More MS news articles for Jan 2002

Scientists Seek Ways to Rebuild the Body, Bypassing the Embryos

December 18, 2001

Human embryonic stem cells may not be the only source of tissue needed to repair damaged organs. Alternative approaches from the mundane to the exotic are being explored to avoid the ethical controversy surrounding embryonic stem cells. Those cells are obtained by destroying human embryos, which some people view as human life.

Still, it may be hard for the alternative approaches to measure up to the potential of embryonic stem cells, which have two attributes that make them attractive for regenerative medicine. They are versatile, in that they can be turned into any other type of tissue or cell in the body, at least in theory. And they can be easily multiplied in culture, providing an ample supply of cells.

What follows is an assessment of the other possibilities.

ADULT STEM CELLS These are the most frequently mentioned alternative. Certain tissues, like the bone marrow and brain, harbor small reservoirs of stem cells that the body uses to replenish its tissues.

These stem cells may be more limited in their repertoire than embryonic stem cells. A neural stem cell, for instance, may be able to turn into brain cells, but not into heart or liver cells. One type of adult stem cell is already being used to treat diseases. Bone marrow transplants are really transplants of hematopoietic stem cells, which give rise to the various types of blood cells and regenerate an immune system.

Still, many scientists doubt that adult stem cells will be as useful as embryonic ones. Adult stem cells are extremely rare, and hard to isolate and purify. They may not exist for all tissues. Moreover, scientists have not yet figured out how to grow large numbers of adult stem cells in culture.

Still, some adult stem cells are available in large quantities. Blood from umbilical cords, which is rich in adult hematopoietic stem cells, is already being banked and used for patients who need bone marrow transplants. Fat may also yield stem cells: Artecel Sciences in Durham, N.C., says it can extract stem cells from fat removed by liposuction. These cells can turn into fat, bone and cartilage and possibly into neural cells, the company says.

OTHER CELLS Other types of cells may be obtained in larger quantities than adult stem cells. Anthrogenesis Corporation, a New Jersey biotechnology company, says it has isolated stem cells from human placentas. The company claims these cells are as versatile as embryonic stem cells. But it has not published any of its data and declines to identify its collaborators.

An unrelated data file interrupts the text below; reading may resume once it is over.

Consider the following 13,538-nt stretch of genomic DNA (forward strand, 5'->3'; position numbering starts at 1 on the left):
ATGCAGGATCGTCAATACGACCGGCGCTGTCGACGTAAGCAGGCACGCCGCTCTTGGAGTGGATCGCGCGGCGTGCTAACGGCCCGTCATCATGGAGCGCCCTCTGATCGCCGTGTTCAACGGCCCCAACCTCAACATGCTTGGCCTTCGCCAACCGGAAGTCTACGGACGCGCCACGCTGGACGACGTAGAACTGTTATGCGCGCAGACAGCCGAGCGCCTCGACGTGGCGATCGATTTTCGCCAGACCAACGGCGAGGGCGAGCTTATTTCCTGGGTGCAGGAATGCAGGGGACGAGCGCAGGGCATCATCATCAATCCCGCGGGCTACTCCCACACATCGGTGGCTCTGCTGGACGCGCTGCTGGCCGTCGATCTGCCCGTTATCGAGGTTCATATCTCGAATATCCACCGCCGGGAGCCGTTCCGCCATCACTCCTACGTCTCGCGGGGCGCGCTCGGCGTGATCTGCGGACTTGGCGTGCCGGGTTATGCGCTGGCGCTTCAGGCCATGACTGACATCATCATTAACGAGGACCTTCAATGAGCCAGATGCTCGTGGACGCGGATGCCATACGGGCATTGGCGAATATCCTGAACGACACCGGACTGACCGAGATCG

Several companies already make artificial skin for wound repair using not stem cells, but cells obtained from foreskins from circumcisions.

Animal cells could be easily obtained, though they might transmit animal viruses to people. Diacrin, a Massachusetts company, is already testing in people neurons obtained from pig fetuses as a treatment for people with brain diseases like Parkinson's.

DRUGS If the body contains adult stem cells to help regenerate tissues, it might be possible to give people a drug that would activate those cells and let the body repair itself. Drugs, unlike transplanted cells or tissues, will not be rejected by a patient's immune system.

"It completely avoids the problem of foreign tissue, completely avoids injuring the brain to get cells in," said Dr. William C. Mobley, a professor of neurology at Stanford, who is experimenting with a drug that can cause nerves to grow.

The use of drugs has already had some success. The biotechnology industry's best- selling drug, erythropoietin, is a human protein that, when injected, prompts the body to create new red blood cells. But attempts to use proteins known as growth factors to spur the body to sprout new brain cells or blood vessels have failed.